Les Clefs d'une passion

Art, Painting
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 (Fernand Léger, 'Three Women (Le Grand Déjeuner)', 1921 / © New York, The Museum of Modern Art. Fonds Mrs. Simon Guggenheim, 1942)
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Fernand Léger, 'Three Women (Le Grand Déjeuner)', 1921 / © New York, The Museum of Modern Art. Fonds Mrs. Simon Guggenheim, 1942
 (Edvard Munch, 'Le Cri', 1910 ? / © Oslo, musée Munch)
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Edvard Munch, 'Le Cri', 1910 ? / © Oslo, musée Munch
 (Mark Rothko, 'No. 46', 1957 / © Los Angeles, The Museum of Contemporary Art, The Panza Collection)
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Mark Rothko, 'No. 46', 1957 / © Los Angeles, The Museum of Contemporary Art, The Panza Collection

Opened in early 2015, the Fondation Louis Vuitton continues to stake its claim in Paris’s cultural landscape with a beautiful collection of iconic works from the first half of the 20th century. Most pieces are on loan from major institutions like the MOMA, the Tate Modern, the State Hermitage in Saint Petersburg, the Pushkin Museum in Moscow and even Oslo’s Munch Museum. Although the show doesn’t pretend to be anything like an exhaustive account of early 20th century art (it draws on the work of some 20 artists) it does provide a neat little summary.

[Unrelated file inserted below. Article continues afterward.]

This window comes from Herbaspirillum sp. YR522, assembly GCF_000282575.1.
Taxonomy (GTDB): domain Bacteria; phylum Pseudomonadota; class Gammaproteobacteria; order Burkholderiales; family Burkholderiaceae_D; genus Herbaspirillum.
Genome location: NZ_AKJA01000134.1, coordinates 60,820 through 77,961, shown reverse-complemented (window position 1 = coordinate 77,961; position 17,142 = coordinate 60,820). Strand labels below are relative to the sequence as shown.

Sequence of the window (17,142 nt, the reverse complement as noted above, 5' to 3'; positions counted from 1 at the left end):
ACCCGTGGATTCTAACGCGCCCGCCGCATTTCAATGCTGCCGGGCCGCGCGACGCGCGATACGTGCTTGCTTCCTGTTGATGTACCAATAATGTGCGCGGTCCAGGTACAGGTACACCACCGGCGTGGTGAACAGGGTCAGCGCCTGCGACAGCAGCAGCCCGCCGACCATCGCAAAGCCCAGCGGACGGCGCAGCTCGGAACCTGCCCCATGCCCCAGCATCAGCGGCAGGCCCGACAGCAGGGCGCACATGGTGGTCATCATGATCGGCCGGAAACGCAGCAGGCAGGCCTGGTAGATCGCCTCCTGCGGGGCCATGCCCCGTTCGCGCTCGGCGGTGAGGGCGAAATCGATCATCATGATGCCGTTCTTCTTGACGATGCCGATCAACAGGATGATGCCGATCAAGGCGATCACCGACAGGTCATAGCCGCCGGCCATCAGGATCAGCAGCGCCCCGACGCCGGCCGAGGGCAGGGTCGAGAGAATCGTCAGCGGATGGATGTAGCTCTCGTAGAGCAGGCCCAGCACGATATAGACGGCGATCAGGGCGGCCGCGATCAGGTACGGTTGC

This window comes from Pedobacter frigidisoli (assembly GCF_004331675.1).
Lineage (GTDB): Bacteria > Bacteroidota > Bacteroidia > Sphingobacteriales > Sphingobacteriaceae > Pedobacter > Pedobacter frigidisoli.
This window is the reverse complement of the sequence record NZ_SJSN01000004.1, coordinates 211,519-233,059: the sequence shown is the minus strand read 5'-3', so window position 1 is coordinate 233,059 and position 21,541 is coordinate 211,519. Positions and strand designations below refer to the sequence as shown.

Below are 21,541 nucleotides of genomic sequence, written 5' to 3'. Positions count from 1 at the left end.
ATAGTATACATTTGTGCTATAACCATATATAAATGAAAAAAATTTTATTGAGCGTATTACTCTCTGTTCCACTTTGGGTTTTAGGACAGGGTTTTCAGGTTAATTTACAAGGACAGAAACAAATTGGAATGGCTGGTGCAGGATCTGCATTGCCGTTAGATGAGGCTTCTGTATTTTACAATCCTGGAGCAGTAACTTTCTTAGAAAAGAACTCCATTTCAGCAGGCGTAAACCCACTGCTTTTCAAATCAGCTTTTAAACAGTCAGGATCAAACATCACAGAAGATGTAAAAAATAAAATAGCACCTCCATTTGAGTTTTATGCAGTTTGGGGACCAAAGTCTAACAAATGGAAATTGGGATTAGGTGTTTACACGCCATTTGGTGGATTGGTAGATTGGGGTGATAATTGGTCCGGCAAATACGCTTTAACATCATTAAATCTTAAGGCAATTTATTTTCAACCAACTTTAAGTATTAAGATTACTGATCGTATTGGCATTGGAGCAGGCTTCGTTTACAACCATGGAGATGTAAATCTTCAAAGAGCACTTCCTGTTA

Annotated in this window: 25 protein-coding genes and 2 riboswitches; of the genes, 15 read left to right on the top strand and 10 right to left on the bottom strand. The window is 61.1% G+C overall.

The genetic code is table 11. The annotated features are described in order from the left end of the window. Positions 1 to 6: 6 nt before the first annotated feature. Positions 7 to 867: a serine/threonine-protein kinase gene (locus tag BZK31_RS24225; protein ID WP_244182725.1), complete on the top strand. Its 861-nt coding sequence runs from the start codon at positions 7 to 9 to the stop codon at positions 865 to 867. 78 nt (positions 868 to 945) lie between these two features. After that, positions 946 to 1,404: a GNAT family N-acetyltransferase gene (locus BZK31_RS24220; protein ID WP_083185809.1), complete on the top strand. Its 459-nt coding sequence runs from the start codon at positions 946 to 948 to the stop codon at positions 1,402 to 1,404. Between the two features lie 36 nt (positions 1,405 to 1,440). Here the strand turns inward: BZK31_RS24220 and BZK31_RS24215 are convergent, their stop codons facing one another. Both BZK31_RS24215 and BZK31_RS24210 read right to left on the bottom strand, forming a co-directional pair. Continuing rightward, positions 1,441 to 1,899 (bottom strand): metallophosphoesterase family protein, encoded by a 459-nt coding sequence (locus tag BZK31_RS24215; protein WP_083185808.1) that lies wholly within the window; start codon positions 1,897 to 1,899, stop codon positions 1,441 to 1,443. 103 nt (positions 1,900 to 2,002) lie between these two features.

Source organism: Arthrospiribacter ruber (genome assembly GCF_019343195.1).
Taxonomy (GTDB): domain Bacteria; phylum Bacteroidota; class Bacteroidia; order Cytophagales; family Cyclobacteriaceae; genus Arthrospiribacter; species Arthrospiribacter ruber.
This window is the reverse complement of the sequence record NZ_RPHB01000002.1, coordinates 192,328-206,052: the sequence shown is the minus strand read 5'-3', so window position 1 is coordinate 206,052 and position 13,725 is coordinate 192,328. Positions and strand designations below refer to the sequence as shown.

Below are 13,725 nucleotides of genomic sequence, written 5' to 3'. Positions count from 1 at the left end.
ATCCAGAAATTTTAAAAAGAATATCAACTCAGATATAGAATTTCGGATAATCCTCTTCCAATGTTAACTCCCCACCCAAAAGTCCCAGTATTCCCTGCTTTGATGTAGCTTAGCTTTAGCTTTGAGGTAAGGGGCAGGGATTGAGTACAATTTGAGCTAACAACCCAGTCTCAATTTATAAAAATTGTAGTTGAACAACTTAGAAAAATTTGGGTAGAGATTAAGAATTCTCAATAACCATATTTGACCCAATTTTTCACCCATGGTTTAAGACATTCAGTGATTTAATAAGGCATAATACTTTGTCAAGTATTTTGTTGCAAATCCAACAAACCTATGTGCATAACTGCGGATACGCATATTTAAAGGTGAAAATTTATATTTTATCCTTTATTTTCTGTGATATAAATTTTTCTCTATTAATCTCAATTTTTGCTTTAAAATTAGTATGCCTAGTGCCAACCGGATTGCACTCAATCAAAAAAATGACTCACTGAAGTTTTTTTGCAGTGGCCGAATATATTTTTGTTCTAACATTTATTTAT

The exhibition is organised around a set of thematics: ‘subjective expressionism’, ‘contemplative’, ‘pop art’, ‘music’. The opening series is a set of emblematic portraits on human fragility: Giacometti’s ‘Walking Man’, Munch’s ‘Scream’, Bacon’s sombre canvases, and Hélène Schjerbeck’s self-portraits. There’s real pleasure in discovering these works up close: the corporeality of the figures they depict, the soft folds, the mouths gaping with anguish. And despite the historical nature of the show, the museum has thankfully decided against a chronological organisation. We sail through the landscapes of Monet and Nolde, the abstract canvases of Mondrian, before plunging into the vivid hues of Bonnard and Picasso, Then we take off towards the pop art of Léger, Delaunay and Picabia and, finally, enter the deconstructivist vortex of colour and sound – the kaleidoscopic works of Severini and Kandinsky, Matisse’s ‘The Dance’ and ‘The Sorrows of the King’. 

By: Céleste Lafarge

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